“…it is well to bear in mind that a Court of law can have jurisdiction in connection with an election petition only in so far as jurisdiction has been conferred upon it by the Electoral Act, and that the power either of the court below or of this court to deal with an election petition in the first instance or on appeal, and the extent of the power, must be found within the four corners of the Act. The provisions of the Act clearly indicate that the trial by a court of law of an election petition cannot be regarded as a trial of any ordinary action before a Court, but as something special and distinct.”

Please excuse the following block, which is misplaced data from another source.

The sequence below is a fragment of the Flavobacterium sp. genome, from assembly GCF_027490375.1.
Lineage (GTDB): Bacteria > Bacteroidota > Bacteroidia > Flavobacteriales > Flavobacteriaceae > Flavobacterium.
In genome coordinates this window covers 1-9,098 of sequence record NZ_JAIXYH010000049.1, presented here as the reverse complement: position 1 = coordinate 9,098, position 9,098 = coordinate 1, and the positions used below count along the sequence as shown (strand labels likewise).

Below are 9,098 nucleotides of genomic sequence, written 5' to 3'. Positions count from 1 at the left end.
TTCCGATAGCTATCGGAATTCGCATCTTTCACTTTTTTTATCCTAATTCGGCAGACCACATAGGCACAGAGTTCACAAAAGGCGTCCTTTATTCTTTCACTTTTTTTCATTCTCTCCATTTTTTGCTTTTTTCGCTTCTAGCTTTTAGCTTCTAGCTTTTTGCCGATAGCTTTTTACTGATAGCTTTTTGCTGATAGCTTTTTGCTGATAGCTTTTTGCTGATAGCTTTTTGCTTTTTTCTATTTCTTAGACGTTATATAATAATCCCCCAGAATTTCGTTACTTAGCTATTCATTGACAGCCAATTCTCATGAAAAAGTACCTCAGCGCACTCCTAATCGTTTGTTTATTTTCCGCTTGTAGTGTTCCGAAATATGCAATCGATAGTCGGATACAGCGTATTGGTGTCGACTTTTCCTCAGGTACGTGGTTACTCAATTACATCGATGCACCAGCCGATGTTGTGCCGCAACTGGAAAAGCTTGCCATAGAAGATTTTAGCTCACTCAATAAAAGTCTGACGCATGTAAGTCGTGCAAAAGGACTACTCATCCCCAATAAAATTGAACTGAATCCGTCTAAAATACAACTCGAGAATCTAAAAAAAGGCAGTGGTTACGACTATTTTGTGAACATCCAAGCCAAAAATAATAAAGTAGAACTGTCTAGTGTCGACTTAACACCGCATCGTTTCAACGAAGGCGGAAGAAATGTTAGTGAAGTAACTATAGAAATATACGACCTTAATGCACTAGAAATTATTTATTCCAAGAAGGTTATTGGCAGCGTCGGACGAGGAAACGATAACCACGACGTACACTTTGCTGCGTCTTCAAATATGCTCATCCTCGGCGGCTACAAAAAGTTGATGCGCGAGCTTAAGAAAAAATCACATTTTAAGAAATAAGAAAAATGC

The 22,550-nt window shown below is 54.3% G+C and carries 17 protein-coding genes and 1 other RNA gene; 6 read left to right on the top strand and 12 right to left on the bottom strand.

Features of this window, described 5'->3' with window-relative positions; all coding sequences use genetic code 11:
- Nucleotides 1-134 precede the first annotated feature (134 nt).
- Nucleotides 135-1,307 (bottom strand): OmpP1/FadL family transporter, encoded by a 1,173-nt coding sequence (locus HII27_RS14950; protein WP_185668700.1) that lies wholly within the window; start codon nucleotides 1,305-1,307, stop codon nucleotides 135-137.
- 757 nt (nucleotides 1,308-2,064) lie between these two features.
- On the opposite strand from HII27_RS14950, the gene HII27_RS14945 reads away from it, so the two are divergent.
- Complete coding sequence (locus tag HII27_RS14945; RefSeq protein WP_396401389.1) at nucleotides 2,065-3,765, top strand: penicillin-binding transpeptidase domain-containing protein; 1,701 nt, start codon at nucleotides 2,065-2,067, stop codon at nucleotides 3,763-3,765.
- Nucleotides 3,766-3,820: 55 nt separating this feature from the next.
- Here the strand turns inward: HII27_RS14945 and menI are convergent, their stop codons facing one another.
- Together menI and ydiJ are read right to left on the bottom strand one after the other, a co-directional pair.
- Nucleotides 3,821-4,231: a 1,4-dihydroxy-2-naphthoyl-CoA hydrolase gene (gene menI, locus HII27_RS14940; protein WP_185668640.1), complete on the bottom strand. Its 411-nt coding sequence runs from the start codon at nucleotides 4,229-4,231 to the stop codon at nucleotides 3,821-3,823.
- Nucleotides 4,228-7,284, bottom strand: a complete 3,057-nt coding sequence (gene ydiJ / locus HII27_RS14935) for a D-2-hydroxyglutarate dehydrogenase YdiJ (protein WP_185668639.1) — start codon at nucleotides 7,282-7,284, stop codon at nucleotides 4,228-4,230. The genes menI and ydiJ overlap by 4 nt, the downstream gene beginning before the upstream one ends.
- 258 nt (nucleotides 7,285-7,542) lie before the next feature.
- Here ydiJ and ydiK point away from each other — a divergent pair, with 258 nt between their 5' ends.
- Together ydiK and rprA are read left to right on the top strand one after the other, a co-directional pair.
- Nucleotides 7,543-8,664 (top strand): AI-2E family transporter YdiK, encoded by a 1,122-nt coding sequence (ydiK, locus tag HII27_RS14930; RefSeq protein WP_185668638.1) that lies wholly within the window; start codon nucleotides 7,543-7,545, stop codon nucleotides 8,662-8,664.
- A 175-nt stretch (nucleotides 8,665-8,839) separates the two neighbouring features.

When the history (which has been expertly narrated by Professor ‘Nyane) that the disputes of election returns were originally the purview of parliament itself is considered and we accept that historically election returns did not follow a legalistic approach, such procedure cannot be achieved through motion proceedings and strict legal forms envisaged under the Rules. There is therefore no doubt in this court’s mind that reference to the High Court under section 69 of the Constitution means the High Court sitting to determine disputed returns under the Electoral Act. Furthermore, and again with reference to the history of disputed returns, the Constitution had to be specific that the High Court will have jurisdiction to hear disputed returns. By so saying, it was not necessarily saying in its constitutional jurisdiction. In the South African case of Olufsen V Klisser10, which has been cited with approval in Attorney General v Matlakeng and Anor11 and in the BNP case12, Harcourt A.J still in resonance with the history of the adjudication of disputed returns, puts it thus;